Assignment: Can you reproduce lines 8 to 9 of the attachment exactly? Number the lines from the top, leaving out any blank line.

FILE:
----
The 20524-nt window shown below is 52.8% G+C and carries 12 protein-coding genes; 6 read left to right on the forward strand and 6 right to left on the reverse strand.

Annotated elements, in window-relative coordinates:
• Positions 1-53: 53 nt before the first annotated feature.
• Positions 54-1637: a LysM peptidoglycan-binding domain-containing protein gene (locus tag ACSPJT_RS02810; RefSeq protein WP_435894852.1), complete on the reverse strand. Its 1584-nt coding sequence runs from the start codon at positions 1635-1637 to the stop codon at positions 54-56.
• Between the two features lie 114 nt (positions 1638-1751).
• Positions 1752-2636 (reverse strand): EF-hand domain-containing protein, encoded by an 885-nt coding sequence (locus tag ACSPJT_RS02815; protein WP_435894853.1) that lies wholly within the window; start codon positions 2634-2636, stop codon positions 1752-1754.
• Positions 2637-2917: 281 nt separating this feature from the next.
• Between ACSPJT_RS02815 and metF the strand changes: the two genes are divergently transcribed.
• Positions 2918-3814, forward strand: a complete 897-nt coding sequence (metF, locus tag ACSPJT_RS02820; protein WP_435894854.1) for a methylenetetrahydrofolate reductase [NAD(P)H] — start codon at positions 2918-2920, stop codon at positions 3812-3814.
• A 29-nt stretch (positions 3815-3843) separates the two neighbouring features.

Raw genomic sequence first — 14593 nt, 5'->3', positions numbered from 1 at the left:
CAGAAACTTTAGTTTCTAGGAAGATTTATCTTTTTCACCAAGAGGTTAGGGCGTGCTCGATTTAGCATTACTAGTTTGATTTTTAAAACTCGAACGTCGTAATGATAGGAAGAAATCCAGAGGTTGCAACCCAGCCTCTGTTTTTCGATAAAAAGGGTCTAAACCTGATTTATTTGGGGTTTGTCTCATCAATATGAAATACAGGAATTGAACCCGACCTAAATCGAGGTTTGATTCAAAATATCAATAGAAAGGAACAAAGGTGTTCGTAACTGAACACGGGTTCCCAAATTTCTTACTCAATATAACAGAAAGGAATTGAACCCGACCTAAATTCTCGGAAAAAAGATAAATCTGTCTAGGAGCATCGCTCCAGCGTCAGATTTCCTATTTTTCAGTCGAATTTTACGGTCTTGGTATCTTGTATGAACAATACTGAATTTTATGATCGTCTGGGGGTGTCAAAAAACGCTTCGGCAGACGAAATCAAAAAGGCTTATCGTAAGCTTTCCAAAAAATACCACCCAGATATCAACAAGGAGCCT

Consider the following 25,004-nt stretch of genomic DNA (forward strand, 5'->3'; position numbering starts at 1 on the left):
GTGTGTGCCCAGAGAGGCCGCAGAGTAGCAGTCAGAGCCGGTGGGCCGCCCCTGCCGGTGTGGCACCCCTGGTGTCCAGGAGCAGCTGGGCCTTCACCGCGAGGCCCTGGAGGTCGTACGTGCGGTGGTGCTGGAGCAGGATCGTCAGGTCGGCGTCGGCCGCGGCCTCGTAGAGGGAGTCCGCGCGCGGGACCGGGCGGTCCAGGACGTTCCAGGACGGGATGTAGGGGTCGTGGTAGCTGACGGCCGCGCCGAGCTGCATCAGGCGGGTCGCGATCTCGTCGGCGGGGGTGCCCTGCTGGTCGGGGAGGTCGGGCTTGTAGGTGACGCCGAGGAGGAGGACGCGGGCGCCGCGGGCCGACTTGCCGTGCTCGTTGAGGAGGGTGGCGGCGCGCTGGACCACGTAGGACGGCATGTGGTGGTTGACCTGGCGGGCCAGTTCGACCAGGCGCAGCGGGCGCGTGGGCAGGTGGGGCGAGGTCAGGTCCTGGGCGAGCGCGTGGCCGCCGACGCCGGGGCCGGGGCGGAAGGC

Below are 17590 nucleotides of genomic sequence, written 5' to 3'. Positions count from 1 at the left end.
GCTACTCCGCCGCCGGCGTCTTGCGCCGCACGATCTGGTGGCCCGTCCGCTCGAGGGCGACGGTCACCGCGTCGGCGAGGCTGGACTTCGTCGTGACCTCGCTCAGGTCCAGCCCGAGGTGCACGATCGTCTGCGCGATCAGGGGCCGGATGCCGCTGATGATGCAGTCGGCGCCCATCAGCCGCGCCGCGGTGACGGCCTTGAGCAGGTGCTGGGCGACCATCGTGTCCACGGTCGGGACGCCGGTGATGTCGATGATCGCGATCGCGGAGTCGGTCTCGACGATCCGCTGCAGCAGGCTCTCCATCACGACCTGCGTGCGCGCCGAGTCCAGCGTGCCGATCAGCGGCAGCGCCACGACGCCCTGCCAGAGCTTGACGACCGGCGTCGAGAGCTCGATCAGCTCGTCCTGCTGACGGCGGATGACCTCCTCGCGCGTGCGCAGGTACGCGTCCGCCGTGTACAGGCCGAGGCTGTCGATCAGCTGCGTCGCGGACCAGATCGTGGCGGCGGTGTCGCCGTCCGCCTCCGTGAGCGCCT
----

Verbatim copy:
• Between ACSPJT_RS02815 and metF the strand changes: the two genes are divergently transcribed.
• Positions 2918-3814, forward strand: a complete 897-nt coding sequence (metF, locus tag ACSPJT_RS02820; protein WP_435894854.1) for a methylenetetrahydrofolate reductase [NAD(P)H] — start codon at positions 2918-2920, stop codon at positions 3812-3814.